Women in Food and Agriculture – highlights from 2022 summit

The annual Women in Food and Agriculture (WFA) summit was held on 13 June, welcoming more than 300 women, and a handful of men, to Frankfurt, Germany.

In what was a welcome return after last year’s event was forced online because of Covid, the two-day event saw delegates travelling from as far afield as Kenya, Brazil and the US, joining many European attendees, including from the UK.

See also: ‘We must enable women to play a wider role in farming’

Established to promote inclusion and diversity in the agricultural sector and to tackle issues of gender inequality, the WFA event saw more than 30 speakers debating issues facing the wider sector, from soil health and sustainability to food insecurity and mental health.

Below are highlights from three of the top speakers.

The role and position of women in agriculture is changing in Ukraine

Many countries, and indeed consumers, have felt the consequences of the Russian invasion of Ukraine.

As the breadbasket of Europe, Ukraine sells to more than 180 countries, with figures from 2021 showing exports of more than 25m tonnes of maize and 20m tonnes of wheat. It is also a key producer of sunflower oil.

As the war rages on and traditional export routes through the Black Sea are blocked, food security is increasingly at stake, as farmers struggle with the huge transport challenges.

Media coverage has largely focused on the political and economic effects of the conflict, and has tended to overlook the enormous social metamorphosis taking place on farms across the country.

Iryna Tytarchuk, the executive director of the Ukraine Investment and Trade Facilitation Centre, told the summit: “Women make up almost 30% of farmers and small to medium agricultural producers.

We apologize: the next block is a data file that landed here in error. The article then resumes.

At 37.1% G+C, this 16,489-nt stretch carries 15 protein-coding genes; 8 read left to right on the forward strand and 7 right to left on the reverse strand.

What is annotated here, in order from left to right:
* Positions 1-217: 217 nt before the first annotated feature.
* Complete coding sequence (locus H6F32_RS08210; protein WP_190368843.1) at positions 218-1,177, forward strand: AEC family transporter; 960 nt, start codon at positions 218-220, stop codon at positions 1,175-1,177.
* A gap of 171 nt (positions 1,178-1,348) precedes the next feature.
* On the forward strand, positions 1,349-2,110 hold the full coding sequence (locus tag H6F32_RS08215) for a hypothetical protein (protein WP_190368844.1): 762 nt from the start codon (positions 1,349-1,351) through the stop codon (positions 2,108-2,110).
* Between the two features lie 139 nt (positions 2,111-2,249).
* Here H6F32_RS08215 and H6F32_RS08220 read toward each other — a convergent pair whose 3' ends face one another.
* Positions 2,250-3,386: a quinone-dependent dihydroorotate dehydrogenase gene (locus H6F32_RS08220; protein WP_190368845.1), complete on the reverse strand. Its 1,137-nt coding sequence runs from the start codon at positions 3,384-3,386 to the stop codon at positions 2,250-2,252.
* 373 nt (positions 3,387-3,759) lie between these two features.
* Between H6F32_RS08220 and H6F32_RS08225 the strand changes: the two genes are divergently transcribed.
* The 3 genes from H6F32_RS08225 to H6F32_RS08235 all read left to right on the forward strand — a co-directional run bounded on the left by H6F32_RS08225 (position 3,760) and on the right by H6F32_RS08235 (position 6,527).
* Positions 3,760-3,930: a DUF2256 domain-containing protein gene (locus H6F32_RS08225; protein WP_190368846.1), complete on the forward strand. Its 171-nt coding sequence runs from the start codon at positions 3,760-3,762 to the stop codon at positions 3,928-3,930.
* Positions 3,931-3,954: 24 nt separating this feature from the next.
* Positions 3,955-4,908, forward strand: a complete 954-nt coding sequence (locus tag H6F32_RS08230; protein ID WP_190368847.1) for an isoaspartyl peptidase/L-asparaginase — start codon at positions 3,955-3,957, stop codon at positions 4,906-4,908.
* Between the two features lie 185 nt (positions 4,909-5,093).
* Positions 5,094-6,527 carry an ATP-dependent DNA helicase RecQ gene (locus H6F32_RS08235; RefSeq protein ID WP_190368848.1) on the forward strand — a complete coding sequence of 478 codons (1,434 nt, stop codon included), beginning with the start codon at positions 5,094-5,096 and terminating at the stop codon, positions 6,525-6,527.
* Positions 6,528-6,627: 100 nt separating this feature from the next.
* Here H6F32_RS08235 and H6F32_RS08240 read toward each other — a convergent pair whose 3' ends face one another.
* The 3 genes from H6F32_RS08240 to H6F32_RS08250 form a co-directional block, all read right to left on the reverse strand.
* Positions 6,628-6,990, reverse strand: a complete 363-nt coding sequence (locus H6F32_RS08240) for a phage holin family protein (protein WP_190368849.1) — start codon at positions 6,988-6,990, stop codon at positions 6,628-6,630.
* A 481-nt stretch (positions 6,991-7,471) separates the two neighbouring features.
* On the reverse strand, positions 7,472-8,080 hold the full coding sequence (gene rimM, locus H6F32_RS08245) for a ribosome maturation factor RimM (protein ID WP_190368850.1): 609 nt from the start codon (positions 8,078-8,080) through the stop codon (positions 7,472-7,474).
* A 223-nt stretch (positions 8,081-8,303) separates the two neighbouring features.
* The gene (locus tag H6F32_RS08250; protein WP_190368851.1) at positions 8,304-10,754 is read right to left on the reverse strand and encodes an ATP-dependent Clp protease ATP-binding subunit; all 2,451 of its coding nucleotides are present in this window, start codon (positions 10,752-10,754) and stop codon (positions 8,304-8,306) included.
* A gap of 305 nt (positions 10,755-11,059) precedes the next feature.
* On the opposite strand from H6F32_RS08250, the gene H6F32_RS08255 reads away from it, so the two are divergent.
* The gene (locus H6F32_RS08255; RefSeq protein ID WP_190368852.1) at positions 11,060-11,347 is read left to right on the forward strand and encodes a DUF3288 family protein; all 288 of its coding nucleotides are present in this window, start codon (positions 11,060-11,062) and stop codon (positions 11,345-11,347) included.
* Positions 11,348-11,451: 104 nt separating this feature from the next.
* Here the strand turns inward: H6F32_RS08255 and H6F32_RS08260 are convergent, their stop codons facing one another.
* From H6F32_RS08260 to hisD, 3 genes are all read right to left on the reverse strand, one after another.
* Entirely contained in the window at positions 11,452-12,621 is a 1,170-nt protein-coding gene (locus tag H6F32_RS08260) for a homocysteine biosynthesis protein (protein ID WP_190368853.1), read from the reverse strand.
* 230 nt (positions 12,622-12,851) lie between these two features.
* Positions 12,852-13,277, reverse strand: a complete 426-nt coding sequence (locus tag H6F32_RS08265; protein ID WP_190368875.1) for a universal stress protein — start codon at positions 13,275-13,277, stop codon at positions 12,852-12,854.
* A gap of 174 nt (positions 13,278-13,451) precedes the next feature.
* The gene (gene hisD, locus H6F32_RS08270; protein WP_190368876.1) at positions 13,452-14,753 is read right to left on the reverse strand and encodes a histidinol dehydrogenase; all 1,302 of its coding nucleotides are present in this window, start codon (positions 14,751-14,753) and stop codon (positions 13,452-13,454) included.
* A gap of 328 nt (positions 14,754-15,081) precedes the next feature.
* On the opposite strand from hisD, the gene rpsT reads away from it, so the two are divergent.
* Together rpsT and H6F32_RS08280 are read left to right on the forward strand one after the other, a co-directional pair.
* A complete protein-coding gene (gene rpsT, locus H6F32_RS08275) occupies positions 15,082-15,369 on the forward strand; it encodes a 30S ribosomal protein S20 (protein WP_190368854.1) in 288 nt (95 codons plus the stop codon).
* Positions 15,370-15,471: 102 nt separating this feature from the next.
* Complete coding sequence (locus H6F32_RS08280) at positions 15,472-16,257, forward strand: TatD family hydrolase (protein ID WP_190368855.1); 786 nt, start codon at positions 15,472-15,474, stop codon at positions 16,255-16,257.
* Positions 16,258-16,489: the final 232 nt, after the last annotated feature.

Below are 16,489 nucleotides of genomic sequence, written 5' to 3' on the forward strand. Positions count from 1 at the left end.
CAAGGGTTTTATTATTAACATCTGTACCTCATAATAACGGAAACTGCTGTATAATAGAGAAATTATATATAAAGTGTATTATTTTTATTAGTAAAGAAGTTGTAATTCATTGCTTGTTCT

“We have very brave women in Ukraine, many of whom have husbands who have joined the army.

“Women are transforming and taking on many roles – as mums, as wives, as businesswomen, and as farmers. They are leaders supporting the military and are volunteers solving humanitarian problems.”

Ms Tytarchuk founded the Help Women Agro in Ukraine initiative and is giving ongoing support, providing funding to restore damaged facilities and giving crisis management advice.

Could the Church of England and National Trust provide opportunities for new entrants?

Wilfred Emmanuel-Jones, known as the Black Farmer and with a brand of the same name, had a clear message for the summit: farming must embrace diversity and inclusion and do more to encourage new entrants.

Calling on the likes of the Church of England and the National Trust to play their part, he said the institutions should be doing more to encourage new starters in the industry.

Man standing in front of a country mansion

Wilfred Emmanuel-Jones © Wilfred Emmanuel-Jones

“If they allocate a small percentage of their land to newcomers, to give them a break and to help them get started, I believe it will encourage new blood, which will bring about the change that we need in our industry,” he said.

On a lighter note, Mr Emmanuel-Jones said he would like to see farming “get sexed up”, in order to break the narrative that it is an unattractive industry.

“As farmers, we are vital to our existence – the two most important things in our lives are sleep and food,” he said.

Do we need to go one step further than net zero?

Shedding some light on sustainable farming methods, and flying the flag for women in STEM (science, technology, engineering and mathematics) subjects, PhD scientist and research project manager Laurann Byrne believes technology is the solution to making farming “net positive”.  

It is a term that was coined by Dutch author Paul Polman, and builds on the concept that sustainability – that is, to sustain or remain constant – is not enough to combat the climate crisis, and that instead agriculture needs to be more reparative and restorative.

Ms Byrne said: “We see a lot of vilification of livestock farmers [concerning emissions], so technologies that can have a positive impact are extremely important.”

For beef and dairy cows, carbon footprint can be improved by feeding animals in the most efficient way possible.

“This could be by using feed utilisation enzymes that break down the feed, or trace minerals that are more bio-available, and even enhancers that affect bacteria in the gut,” said Ms Byrne, who specialises in dietary science for international animal nutrition company Alltech.

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